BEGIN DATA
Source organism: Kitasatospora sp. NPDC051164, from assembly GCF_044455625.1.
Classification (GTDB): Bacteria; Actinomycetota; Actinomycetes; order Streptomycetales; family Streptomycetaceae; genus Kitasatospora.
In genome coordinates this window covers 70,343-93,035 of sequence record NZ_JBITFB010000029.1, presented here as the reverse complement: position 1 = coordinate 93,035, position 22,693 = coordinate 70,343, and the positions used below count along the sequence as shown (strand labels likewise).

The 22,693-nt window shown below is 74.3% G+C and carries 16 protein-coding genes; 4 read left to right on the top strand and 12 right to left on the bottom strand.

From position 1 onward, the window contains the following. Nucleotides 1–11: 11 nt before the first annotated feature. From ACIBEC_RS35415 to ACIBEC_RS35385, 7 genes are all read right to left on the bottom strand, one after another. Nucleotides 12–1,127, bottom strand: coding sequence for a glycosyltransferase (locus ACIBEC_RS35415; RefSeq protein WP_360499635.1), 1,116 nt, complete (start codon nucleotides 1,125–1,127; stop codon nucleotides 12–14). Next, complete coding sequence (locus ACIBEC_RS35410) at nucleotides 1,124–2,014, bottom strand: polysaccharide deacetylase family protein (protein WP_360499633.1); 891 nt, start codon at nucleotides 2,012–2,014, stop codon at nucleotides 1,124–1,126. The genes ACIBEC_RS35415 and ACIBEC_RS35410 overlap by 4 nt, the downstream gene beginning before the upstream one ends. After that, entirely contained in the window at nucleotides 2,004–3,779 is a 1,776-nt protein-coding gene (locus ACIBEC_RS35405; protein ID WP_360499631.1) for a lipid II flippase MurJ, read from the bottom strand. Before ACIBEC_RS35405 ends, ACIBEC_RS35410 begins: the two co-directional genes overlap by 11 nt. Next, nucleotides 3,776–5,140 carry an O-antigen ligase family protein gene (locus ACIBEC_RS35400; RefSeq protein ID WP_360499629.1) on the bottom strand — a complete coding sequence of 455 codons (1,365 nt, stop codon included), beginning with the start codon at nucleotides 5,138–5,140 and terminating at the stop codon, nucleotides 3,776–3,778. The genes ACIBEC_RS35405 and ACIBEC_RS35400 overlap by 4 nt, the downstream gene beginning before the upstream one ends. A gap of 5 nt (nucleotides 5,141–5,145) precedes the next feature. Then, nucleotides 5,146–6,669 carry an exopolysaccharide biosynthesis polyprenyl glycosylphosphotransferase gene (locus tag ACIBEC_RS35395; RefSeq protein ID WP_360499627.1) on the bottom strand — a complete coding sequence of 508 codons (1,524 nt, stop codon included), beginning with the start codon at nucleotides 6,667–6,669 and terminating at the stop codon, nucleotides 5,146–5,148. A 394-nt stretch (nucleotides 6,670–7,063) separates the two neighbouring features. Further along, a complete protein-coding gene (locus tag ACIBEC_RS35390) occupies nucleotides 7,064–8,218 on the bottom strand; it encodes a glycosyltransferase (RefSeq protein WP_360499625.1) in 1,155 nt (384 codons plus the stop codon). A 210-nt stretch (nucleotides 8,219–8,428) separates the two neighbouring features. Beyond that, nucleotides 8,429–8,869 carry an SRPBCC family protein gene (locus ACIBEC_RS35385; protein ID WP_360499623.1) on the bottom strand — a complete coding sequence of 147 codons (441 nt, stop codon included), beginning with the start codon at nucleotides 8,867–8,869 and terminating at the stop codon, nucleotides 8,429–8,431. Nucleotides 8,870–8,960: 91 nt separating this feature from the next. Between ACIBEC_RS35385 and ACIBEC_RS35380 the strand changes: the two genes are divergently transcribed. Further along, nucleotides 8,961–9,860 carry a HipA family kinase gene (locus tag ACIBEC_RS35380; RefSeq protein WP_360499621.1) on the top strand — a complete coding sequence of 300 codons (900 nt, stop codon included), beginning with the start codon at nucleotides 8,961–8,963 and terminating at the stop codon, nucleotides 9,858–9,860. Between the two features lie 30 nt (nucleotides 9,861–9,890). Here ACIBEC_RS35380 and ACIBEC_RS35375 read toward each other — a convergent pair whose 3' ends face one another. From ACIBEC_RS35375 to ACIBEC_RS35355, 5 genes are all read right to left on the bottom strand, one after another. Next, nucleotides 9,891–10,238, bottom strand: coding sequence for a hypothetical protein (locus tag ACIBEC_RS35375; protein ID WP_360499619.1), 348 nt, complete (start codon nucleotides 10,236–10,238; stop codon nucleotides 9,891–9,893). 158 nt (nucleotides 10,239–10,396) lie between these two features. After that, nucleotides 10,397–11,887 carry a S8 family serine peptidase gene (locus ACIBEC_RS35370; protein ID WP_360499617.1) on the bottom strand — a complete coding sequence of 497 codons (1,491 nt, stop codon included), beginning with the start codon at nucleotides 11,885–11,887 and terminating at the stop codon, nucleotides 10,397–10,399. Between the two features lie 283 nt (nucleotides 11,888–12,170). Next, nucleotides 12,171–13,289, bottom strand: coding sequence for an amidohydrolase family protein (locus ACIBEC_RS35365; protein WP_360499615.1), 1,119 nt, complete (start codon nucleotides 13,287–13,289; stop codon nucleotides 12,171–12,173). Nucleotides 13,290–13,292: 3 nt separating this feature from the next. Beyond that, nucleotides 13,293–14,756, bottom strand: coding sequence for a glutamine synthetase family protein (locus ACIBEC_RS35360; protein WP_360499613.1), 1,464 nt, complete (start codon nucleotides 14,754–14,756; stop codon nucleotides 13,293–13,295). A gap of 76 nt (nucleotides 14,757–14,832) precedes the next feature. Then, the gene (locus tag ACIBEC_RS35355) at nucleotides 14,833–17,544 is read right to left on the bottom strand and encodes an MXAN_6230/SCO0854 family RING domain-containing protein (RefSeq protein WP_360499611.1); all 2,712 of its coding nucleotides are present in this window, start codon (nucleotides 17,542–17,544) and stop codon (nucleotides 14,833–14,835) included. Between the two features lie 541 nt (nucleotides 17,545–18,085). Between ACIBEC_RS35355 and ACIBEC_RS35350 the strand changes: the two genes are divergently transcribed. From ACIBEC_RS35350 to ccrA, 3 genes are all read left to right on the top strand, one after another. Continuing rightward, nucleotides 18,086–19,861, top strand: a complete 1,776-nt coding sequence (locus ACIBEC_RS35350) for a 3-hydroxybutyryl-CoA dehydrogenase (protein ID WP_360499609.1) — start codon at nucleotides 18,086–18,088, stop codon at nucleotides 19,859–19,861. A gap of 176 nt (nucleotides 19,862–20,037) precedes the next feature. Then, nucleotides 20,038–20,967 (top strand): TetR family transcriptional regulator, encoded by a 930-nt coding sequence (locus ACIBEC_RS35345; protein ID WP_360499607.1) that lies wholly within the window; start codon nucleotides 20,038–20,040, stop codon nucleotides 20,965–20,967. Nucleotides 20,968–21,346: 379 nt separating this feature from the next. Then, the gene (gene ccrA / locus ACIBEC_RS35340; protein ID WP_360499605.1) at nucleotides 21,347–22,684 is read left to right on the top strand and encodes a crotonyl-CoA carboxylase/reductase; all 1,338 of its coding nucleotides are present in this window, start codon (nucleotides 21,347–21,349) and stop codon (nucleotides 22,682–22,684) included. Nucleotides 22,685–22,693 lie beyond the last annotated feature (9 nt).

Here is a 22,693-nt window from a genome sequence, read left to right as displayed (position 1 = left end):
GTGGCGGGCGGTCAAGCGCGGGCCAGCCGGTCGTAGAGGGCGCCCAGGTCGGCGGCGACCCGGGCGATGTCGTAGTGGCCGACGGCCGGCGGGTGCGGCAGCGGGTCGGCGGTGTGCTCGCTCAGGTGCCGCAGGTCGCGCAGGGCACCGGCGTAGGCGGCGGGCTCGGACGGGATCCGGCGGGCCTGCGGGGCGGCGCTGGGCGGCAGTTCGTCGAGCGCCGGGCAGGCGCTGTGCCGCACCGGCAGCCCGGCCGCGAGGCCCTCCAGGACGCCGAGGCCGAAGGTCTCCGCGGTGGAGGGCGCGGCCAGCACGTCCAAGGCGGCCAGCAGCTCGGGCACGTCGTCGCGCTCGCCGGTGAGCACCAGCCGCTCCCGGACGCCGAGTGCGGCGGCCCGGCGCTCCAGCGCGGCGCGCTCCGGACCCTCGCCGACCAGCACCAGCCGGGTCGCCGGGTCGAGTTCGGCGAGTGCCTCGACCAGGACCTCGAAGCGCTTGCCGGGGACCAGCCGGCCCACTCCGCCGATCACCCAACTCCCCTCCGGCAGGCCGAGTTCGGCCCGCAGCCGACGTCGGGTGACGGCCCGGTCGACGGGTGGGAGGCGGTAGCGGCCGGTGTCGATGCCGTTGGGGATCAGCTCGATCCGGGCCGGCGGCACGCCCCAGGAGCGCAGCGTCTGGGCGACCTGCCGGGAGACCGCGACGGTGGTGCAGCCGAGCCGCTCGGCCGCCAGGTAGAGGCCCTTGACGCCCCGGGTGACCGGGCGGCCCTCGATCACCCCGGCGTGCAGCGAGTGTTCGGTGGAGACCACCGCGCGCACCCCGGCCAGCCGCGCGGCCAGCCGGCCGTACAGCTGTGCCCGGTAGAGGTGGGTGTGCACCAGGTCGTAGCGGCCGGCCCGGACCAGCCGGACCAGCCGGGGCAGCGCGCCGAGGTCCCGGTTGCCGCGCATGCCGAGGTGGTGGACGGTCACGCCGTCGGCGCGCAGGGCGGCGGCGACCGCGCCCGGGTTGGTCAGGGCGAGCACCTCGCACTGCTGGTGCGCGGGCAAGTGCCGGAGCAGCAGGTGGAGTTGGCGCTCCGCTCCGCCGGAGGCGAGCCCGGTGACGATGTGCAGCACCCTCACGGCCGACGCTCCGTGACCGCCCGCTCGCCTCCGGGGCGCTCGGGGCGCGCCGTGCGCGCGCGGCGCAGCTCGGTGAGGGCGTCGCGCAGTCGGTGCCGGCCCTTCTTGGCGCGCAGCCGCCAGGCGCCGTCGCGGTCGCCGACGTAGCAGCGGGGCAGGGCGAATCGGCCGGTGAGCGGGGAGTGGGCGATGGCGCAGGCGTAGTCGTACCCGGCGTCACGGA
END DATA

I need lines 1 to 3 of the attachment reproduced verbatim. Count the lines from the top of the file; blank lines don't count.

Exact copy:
Source organism: Kitasatospora sp. NPDC051164, from assembly GCF_044455625.1.
Classification (GTDB): Bacteria; Actinomycetota; Actinomycetes; order Streptomycetales; family Streptomycetaceae; genus Kitasatospora.
In genome coordinates this window covers 70,343-93,035 of sequence record NZ_JBITFB010000029.1, presented here as the reverse complement: position 1 = coordinate 93,035, position 22,693 = coordinate 70,343, and the positions used below count along the sequence as shown (strand labels likewise).